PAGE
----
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Boston students learn about STEM careers through boat building

Two schools and a local non-profit boat building group are teaming up to offer students an innovative way to learn about STEM careers. Science, technology, engineering, and math fields offer higher-paying entry-level opportunities. In Massachusetts, these salaries are twice as high as in other professions. Everyone was on deck for the sixth graders from Harvard Kent Elementary as they put the finishing touches on their handcrafted creation. “Everyone has a set of tools. You have a drill and a screwdriver,” said boat building teacher Alta Tarala. Sikaflex (adhesive), so the more we scrape, the more paintable it can be,” said student Kiara Colon. Harvard Kent is one of two public schools in Boston offering the applied learning experience, made possible by the Massachusetts nonprofit Community Boat Building “It really helps connect these academic disciplines to something exciting, really tangible, they can get their hands on,” said Stockton Reece, executive director of Community Boat Building. The program takes six students and divides them into groups of six. go out and apply what they learned in class to a practical project. “Academics can be so abstract and insignificant to a lot of kids because of the stressors in their lives,” Tarala said. expect 16 boats at the start this school year. Kiara’s group is delighted to stretch their sea legs. “I was on a boat, like I didn’t have to (row). Yeah,” she said. Sixth graders’ boats will be launched twice in June. WCVB United Way 50 Years Fund: click here to donate young people have the resources they need to achieve their educational and career goals. Conceived and supported by WCVB employees, the 50 Years Fund will focus on the cause of our generation – social and economic justice affecting our entire community. donations of $100,000 each to organizations doing the work in cities and towns within the WCVB observation area. The 50 Years Fund is committed to making a substantial impact on services for grantees, to continuing the legacy of WCVB Channel 5 as a community resource, and to bringing about positive change in the lives of the people we serve.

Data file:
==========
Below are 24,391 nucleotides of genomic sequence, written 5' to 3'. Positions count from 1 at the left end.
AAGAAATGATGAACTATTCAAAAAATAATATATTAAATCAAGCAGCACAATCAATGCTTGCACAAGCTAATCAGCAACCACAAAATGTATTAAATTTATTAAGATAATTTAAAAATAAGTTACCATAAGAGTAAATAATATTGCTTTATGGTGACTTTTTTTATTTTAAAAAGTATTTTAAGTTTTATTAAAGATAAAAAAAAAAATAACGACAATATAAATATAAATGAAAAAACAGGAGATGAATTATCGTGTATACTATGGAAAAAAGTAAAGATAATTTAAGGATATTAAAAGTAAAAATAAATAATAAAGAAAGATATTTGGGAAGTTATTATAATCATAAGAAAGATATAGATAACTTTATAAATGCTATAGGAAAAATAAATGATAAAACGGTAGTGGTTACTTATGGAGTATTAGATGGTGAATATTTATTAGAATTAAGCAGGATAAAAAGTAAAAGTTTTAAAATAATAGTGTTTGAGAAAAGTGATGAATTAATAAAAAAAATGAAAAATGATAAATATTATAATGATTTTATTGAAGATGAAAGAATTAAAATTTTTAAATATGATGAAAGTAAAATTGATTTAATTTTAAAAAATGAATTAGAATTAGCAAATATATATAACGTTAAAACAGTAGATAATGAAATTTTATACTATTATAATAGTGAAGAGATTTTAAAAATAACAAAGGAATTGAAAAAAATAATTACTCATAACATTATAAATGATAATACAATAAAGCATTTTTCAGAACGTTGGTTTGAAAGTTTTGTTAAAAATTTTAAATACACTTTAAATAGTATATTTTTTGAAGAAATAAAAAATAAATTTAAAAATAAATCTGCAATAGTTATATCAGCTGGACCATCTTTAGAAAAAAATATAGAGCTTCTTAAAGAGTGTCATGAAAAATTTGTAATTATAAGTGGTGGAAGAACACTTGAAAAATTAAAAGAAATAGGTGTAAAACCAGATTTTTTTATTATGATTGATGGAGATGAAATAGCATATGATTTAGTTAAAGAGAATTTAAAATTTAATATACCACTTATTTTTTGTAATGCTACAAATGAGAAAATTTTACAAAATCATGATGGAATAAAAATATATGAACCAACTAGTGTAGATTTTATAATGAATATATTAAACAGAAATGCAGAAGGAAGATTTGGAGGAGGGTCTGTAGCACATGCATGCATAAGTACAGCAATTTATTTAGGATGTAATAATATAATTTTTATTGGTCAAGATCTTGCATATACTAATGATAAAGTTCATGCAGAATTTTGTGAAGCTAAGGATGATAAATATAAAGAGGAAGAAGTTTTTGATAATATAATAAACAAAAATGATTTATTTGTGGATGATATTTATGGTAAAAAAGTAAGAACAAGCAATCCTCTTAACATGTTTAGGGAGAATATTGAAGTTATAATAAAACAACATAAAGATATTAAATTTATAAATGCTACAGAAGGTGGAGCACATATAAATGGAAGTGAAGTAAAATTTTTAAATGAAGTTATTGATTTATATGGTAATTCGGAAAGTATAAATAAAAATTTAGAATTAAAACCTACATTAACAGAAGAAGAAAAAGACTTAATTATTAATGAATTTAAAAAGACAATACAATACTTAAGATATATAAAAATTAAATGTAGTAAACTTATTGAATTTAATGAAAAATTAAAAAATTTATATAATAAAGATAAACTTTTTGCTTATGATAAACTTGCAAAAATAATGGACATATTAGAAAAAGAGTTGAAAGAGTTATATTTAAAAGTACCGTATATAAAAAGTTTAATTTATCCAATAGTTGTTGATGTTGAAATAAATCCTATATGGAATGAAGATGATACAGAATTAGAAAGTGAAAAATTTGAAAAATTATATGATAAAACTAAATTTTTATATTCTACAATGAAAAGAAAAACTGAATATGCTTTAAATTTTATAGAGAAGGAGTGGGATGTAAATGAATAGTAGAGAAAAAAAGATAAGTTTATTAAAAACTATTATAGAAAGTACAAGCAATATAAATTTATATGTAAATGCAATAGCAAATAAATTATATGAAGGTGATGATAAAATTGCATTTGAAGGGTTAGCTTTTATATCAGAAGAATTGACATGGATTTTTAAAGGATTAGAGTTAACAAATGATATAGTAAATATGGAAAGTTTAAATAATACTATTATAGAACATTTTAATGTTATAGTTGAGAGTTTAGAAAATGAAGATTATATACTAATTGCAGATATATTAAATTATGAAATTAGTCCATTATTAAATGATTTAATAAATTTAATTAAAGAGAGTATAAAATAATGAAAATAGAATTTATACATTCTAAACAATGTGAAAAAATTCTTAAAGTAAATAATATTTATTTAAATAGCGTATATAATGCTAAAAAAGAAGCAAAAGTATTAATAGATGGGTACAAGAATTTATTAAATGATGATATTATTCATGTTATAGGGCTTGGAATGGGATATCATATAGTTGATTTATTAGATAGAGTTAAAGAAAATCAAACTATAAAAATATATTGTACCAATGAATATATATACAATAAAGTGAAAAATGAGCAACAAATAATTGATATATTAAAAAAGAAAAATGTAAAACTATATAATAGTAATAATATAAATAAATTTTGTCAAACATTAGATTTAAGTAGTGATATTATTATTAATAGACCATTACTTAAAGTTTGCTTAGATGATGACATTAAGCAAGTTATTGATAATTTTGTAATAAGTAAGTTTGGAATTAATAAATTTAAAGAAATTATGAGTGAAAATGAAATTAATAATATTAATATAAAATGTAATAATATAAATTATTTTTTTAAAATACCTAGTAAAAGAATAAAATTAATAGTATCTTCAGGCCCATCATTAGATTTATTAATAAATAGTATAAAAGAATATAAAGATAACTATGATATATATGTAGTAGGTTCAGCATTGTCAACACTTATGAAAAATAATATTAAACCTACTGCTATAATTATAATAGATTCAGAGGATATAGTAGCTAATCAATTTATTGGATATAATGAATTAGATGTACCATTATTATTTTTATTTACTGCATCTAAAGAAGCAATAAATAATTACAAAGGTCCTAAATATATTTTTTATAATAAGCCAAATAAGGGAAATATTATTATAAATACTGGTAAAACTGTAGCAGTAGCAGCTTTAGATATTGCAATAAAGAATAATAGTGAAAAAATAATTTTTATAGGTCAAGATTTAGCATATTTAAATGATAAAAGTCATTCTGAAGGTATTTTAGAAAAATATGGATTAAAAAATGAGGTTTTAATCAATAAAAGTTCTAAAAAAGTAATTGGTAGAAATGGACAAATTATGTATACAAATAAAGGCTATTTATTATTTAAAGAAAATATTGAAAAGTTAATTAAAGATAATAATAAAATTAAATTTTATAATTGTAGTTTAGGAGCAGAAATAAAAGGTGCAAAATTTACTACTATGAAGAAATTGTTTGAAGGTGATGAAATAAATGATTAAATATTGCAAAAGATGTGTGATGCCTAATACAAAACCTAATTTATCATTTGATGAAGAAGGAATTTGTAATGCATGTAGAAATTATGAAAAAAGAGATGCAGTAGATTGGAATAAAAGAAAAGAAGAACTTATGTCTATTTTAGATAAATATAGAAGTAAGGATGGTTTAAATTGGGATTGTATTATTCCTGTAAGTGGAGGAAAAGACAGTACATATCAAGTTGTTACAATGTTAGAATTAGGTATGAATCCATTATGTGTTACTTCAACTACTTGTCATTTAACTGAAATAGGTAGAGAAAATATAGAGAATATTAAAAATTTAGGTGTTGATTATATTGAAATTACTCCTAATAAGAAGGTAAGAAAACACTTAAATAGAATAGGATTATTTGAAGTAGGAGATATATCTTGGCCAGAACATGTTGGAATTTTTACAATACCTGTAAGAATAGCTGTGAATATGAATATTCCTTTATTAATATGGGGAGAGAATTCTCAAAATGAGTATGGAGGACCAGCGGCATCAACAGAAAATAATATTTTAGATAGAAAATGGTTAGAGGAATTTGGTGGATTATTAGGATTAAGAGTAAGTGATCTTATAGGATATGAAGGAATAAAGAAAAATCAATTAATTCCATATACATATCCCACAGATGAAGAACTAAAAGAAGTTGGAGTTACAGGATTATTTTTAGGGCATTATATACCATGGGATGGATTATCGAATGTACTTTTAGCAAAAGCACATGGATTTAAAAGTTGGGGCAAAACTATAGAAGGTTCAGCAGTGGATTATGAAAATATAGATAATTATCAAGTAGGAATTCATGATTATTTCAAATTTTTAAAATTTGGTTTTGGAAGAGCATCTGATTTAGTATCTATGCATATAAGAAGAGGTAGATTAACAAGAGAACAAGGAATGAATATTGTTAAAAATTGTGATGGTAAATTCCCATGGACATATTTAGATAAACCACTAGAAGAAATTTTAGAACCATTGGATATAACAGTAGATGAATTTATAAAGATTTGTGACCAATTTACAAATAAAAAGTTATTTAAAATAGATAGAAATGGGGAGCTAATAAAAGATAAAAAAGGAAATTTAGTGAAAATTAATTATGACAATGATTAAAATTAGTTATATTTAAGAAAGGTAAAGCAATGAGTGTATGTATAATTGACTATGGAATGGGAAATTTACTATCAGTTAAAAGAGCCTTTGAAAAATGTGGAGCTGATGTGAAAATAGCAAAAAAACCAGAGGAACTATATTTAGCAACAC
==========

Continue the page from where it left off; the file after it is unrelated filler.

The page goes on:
Two schools and a local non-profit boat building group are teaming up to offer students an innovative way to learn about STEM careers.

Science, technology, engineering, and math fields offer higher-paying entry-level opportunities. In Massachusetts, these salaries are twice as high as in other professions.

Everyone was on deck for the sixth graders from Harvard Kent Elementary as they put the finishing touches on their handcrafted creation.

“Everyone has a set of tools. You have a drill and a screwdriver,” said boat building professor Alta Tarala.

The 11 and 12 year olds drilled, sawed, screwed and scraped their 10ft boat from scratch.

“We just scrape off the Sikaflex (adhesive), so the more we scrape off, the more it can be painted over,” said student Kiara Colon.

Harvard Kent is one of two Boston public schools offering the applied learning experience, made possible by the Massachusetts Community Boat Building nonprofit.

“It really helps connect those academic disciplines to something exciting, really tangible they can get their hands on,” said Stockton Reece, executive director of Community Boat Building.

The program takes six students and divides them into groups of six to go out and apply what they learned in class to a hands-on project.

“Academics can be so abstract and insignificant to a lot of kids because of the stressors in their lives,” Tarala said.

The organization expects 16 boats to set sail this school year. Kiara’s group is delighted to stretch their sea legs.

“I was on a boat, like I didn’t have to (row). Yeah, she said.

Sixth graders’ boats will be launched twice in June.

WCVB United Way 50 Fund: Click here to donate

Our 50 Year Fund, powered by United Way of Massachusetts Bay and Merrimack Valley, is designed to ensure young people have the resources they need to achieve their educational and career goals. Conceived and supported by WCVB employees, the 50 Years Fund will focus on the cause of our generation – social and economic justice affecting our entire community.

Thanks to the generosity of our viewers and your support, we intend to award at least 5 “capacity building” grants of $100,000 each to organizations doing the work in cities and towns across the WCVB visualization. The 50 Years Fund is committed to making a substantial impact on services for grantees, to continuing the legacy of WCVB Channel 5 as a community resource, and to bringing about positive change in the lives of the people we serve.

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